Growing: an autobiography of the years 1904 to 1911
Woolf's account of his seven years as a civil servant in Ceylon. "He has a seemingly effortless way with words which is beautiful and spellbinding" (J. M. Edelstein, New Republic). Index; photographs.
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The koddu was an enormous fenced square enclosure with nine open huts
running down it from end to end. Each hut was divided into compartments, and
each boat as soon as it arrived had to bring in its load of oysters and deposit it in
John Scott, as A.G.A., was responsible for law and order in the camp, sat as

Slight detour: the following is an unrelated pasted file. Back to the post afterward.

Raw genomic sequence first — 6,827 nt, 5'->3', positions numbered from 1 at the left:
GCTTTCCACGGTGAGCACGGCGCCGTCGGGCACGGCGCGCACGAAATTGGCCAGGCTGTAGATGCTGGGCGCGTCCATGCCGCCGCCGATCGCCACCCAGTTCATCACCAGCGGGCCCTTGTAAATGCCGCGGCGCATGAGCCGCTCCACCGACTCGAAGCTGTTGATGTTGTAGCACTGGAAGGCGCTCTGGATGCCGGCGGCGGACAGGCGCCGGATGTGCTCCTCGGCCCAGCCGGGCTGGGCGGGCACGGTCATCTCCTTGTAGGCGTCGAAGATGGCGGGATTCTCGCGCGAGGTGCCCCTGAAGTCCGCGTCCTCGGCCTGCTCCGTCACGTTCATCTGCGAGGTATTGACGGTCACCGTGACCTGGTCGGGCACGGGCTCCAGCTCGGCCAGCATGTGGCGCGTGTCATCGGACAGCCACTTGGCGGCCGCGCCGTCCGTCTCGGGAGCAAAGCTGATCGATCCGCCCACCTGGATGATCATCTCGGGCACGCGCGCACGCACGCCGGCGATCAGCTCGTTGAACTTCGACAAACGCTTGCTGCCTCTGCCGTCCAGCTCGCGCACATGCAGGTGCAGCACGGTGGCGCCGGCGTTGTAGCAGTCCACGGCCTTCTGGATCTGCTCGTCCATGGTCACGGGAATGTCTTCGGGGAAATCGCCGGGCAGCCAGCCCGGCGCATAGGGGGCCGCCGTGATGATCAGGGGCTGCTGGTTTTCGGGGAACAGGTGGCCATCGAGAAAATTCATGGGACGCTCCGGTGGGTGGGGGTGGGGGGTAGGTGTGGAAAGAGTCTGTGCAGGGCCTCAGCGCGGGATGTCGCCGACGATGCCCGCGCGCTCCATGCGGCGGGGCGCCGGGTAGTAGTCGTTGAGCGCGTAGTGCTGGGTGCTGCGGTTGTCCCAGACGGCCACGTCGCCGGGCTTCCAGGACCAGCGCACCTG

Police Magistrate, and was Koddu Superintendent; I was Assistant Koddu
Superintendent; Stevenson was Superintendent of Police. Stevenson and I
shared a ...
A Koddu Superintendent had to be in the koddu the whole time, keeping order
among the hundreds of shouting, gesticulating Arabs in the light of flickering oil
lamps and torches and taking over the Government's oysters. In the day one ...
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LibraryThing ReviewUser Review - Jenney - LibraryThing
In the feudal society of Ceylon "I felt that there was some depth of happiness rather than pleasure, of satisfaction, . . . which the western world is losing or has lost." (p 158) Judgments such as ... Read full review
LibraryThing ReviewUser Review - robertsgirl - LibraryThing
This is the second book Leonard Woolf wrote of his life. He is a graceful author, and a sensitive man. Good look into an aristocratic young britisher and his growing up. Read full review